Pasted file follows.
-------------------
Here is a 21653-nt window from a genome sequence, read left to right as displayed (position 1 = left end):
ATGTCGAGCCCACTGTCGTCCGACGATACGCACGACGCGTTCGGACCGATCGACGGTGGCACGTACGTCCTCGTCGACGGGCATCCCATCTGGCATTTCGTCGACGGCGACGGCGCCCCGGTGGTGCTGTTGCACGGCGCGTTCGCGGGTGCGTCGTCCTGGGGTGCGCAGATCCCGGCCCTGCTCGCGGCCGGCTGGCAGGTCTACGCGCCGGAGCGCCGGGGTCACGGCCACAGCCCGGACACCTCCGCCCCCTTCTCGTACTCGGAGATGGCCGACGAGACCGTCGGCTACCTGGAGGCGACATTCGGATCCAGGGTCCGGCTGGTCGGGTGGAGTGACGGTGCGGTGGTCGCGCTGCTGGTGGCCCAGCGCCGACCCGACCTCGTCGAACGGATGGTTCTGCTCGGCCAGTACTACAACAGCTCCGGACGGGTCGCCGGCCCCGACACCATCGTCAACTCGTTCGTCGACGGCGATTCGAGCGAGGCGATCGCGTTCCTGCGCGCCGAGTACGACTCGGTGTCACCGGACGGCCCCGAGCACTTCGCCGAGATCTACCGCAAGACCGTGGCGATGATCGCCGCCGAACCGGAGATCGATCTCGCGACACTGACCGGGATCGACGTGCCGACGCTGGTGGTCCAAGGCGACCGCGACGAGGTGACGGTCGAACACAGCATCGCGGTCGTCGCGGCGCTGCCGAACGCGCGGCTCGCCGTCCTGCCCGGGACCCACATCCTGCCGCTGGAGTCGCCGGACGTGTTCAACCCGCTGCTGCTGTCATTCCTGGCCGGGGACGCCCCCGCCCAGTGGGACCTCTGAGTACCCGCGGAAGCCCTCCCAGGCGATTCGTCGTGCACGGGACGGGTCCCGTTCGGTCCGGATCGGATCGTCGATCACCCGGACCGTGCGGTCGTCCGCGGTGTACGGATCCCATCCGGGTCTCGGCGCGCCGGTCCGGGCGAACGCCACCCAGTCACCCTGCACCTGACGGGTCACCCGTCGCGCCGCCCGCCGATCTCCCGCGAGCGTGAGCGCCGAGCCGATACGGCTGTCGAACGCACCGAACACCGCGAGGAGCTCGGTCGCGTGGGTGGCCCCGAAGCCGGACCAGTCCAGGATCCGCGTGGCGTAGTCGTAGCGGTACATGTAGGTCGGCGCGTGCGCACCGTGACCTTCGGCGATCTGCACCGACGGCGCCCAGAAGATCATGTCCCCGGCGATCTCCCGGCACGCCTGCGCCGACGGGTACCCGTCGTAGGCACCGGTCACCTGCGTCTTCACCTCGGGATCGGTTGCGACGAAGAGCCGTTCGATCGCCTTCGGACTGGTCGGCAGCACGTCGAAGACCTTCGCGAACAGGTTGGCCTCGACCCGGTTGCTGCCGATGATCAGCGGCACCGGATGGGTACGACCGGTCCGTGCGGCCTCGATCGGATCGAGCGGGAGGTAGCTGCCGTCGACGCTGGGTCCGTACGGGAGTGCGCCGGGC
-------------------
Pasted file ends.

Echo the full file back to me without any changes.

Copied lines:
Here is a 21653-nt window from a genome sequence, read left to right as displayed (position 1 = left end):
ATGTCGAGCCCACTGTCGTCCGACGATACGCACGACGCGTTCGGACCGATCGACGGTGGCACGTACGTCCTCGTCGACGGGCATCCCATCTGGCATTTCGTCGACGGCGACGGCGCCCCGGTGGTGCTGTTGCACGGCGCGTTCGCGGGTGCGTCGTCCTGGGGTGCGCAGATCCCGGCCCTGCTCGCGGCCGGCTGGCAGGTCTACGCGCCGGAGCGCCGGGGTCACGGCCACAGCCCGGACACCTCCGCCCCCTTCTCGTACTCGGAGATGGCCGACGAGACCGTCGGCTACCTGGAGGCGACATTCGGATCCAGGGTCCGGCTGGTCGGGTGGAGTGACGGTGCGGTGGTCGCGCTGCTGGTGGCCCAGCGCCGACCCGACCTCGTCGAACGGATGGTTCTGCTCGGCCAGTACTACAACAGCTCCGGACGGGTCGCCGGCCCCGACACCATCGTCAACTCGTTCGTCGACGGCGATTCGAGCGAGGCGATCGCGTTCCTGCGCGCCGAGTACGACTCGGTGTCACCGGACGGCCCCGAGCACTTCGCCGAGATCTACCGCAAGACCGTGGCGATGATCGCCGCCGAACCGGAGATCGATCTCGCGACACTGACCGGGATCGACGTGCCGACGCTGGTGGTCCAAGGCGACCGCGACGAGGTGACGGTCGAACACAGCATCGCGGTCGTCGCGGCGCTGCCGAACGCGCGGCTCGCCGTCCTGCCCGGGACCCACATCCTGCCGCTGGAGTCGCCGGACGTGTTCAACCCGCTGCTGCTGTCATTCCTGGCCGGGGACGCCCCCGCCCAGTGGGACCTCTGAGTACCCGCGGAAGCCCTCCCAGGCGATTCGTCGTGCACGGGACGGGTCCCGTTCGGTCCGGATCGGATCGTCGATCACCCGGACCGTGCGGTCGTCCGCGGTGTACGGATCCCATCCGGGTCTCGGCGCGCCGGTCCGGGCGAACGCCACCCAGTCACCCTGCACCTGACGGGTCACCCGTCGCGCCGCCCGCCGATCTCCCGCGAGCGTGAGCGCCGAGCCGATACGGCTGTCGAACGCACCGAACACCGCGAGGAGCTCGGTCGCGTGGGTGGCCCCGAAGCCGGACCAGTCCAGGATCCGCGTGGCGTAGTCGTAGCGGTACATGTAGGTCGGCGCGTGCGCACCGTGACCTTCGGCGATCTGCACCGACGGCGCCCAGAAGATCATGTCCCCGGCGATCTCCCGGCACGCCTGCGCCGACGGGTACCCGTCGTAGGCACCGGTCACCTGCGTCTTCACCTCGGGATCGGTTGCGACGAAGAGCCGTTCGATCGCCTTCGGACTGGTCGGCAGCACGTCGAAGACCTTCGCGAACAGGTTGGCCTCGACCCGGTTGCTGCCGATGATCAGCGGCACCGGATGGGTACGACCGGTCCGTGCGGCCTCGATCGGATCGAGCGGGAGGTAGCTGCCGTCGACGCTGGGTCCGTACGGGAGTGCGCCGGGC